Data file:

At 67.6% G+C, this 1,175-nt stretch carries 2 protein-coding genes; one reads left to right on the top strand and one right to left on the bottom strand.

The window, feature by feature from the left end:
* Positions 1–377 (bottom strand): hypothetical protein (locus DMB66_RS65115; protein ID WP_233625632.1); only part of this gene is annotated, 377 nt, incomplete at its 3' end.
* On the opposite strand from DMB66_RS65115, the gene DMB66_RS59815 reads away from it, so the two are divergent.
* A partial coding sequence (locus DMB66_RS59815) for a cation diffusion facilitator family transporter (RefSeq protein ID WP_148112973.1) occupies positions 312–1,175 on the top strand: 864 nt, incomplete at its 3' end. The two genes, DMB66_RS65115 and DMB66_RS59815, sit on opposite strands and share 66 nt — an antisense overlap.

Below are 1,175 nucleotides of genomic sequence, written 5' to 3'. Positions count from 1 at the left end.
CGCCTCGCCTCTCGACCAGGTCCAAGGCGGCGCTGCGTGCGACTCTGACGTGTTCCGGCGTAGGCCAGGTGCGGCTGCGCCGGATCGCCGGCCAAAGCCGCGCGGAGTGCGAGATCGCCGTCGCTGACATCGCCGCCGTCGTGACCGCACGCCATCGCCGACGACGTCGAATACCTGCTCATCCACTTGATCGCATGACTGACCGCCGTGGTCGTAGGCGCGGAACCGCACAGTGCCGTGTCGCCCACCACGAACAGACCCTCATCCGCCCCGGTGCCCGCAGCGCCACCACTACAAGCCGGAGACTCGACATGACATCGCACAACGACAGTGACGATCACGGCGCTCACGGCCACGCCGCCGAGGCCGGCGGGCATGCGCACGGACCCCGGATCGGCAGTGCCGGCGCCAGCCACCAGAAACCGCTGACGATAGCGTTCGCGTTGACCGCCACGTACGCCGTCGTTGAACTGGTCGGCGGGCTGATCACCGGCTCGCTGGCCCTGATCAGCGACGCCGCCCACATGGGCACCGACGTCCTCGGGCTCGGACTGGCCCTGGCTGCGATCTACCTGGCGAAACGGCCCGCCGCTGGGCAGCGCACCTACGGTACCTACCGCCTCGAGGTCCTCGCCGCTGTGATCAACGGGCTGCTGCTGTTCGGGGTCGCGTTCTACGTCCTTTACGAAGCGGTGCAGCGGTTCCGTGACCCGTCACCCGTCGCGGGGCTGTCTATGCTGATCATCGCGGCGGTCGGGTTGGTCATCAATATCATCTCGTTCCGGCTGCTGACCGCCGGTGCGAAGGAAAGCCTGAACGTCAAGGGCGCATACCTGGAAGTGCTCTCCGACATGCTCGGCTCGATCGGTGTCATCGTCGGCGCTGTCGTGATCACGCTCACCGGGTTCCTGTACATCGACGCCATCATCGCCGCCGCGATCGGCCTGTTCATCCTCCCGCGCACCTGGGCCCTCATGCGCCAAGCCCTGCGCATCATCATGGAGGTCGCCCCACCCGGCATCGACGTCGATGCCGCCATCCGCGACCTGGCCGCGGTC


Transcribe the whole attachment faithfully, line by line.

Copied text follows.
At 67.6% G+C, this 1,175-nt stretch carries 2 protein-coding genes; one reads left to right on the top strand and one right to left on the bottom strand.

The window, feature by feature from the left end:
* Positions 1–377 (bottom strand): hypothetical protein (locus DMB66_RS65115; protein ID WP_233625632.1); only part of this gene is annotated, 377 nt, incomplete at its 3' end.
* On the opposite strand from DMB66_RS65115, the gene DMB66_RS59815 reads away from it, so the two are divergent.
* A partial coding sequence (locus DMB66_RS59815) for a cation diffusion facilitator family transporter (RefSeq protein ID WP_148112973.1) occupies positions 312–1,175 on the top strand: 864 nt, incomplete at its 3' end. The two genes, DMB66_RS65115 and DMB66_RS59815, sit on opposite strands and share 66 nt — an antisense overlap.

Below are 1,175 nucleotides of genomic sequence, written 5' to 3'. Positions count from 1 at the left end.
CGCCTCGCCTCTCGACCAGGTCCAAGGCGGCGCTGCGTGCGACTCTGACGTGTTCCGGCGTAGGCCAGGTGCGGCTGCGCCGGATCGCCGGCCAAAGCCGCGCGGAGTGCGAGATCGCCGTCGCTGACATCGCCGCCGTCGTGACCGCACGCCATCGCCGACGACGTCGAATACCTGCTCATCCACTTGATCGCATGACTGACCGCCGTGGTCGTAGGCGCGGAACCGCACAGTGCCGTGTCGCCCACCACGAACAGACCCTCATCCGCCCCGGTGCCCGCAGCGCCACCACTACAAGCCGGAGACTCGACATGACATCGCACAACGACAGTGACGATCACGGCGCTCACGGCCACGCCGCCGAGGCCGGCGGGCATGCGCACGGACCCCGGATCGGCAGTGCCGGCGCCAGCCACCAGAAACCGCTGACGATAGCGTTCGCGTTGACCGCCACGTACGCCGTCGTTGAACTGGTCGGCGGGCTGATCACCGGCTCGCTGGCCCTGATCAGCGACGCCGCCCACATGGGCACCGACGTCCTCGGGCTCGGACTGGCCCTGGCTGCGATCTACCTGGCGAAACGGCCCGCCGCTGGGCAGCGCACCTACGGTACCTACCGCCTCGAGGTCCTCGCCGCTGTGATCAACGGGCTGCTGCTGTTCGGGGTCGCGTTCTACGTCCTTTACGAAGCGGTGCAGCGGTTCCGTGACCCGTCACCCGTCGCGGGGCTGTCTATGCTGATCATCGCGGCGGTCGGGTTGGTCATCAATATCATCTCGTTCCGGCTGCTGACCGCCGGTGCGAAGGAAAGCCTGAACGTCAAGGGCGCATACCTGGAAGTGCTCTCCGACATGCTCGGCTCGATCGGTGTCATCGTCGGCGCTGTCGTGATCACGCTCACCGGGTTCCTGTACATCGACGCCATCATCGCCGCCGCGATCGGCCTGTTCATCCTCCCGCGCACCTGGGCCCTCATGCGCCAAGCCCTGCGCATCATCATGGAGGTCGCCCCACCCGGCATCGACGTCGATGCCGCCATCCGCGACCTGGCCGCGGTC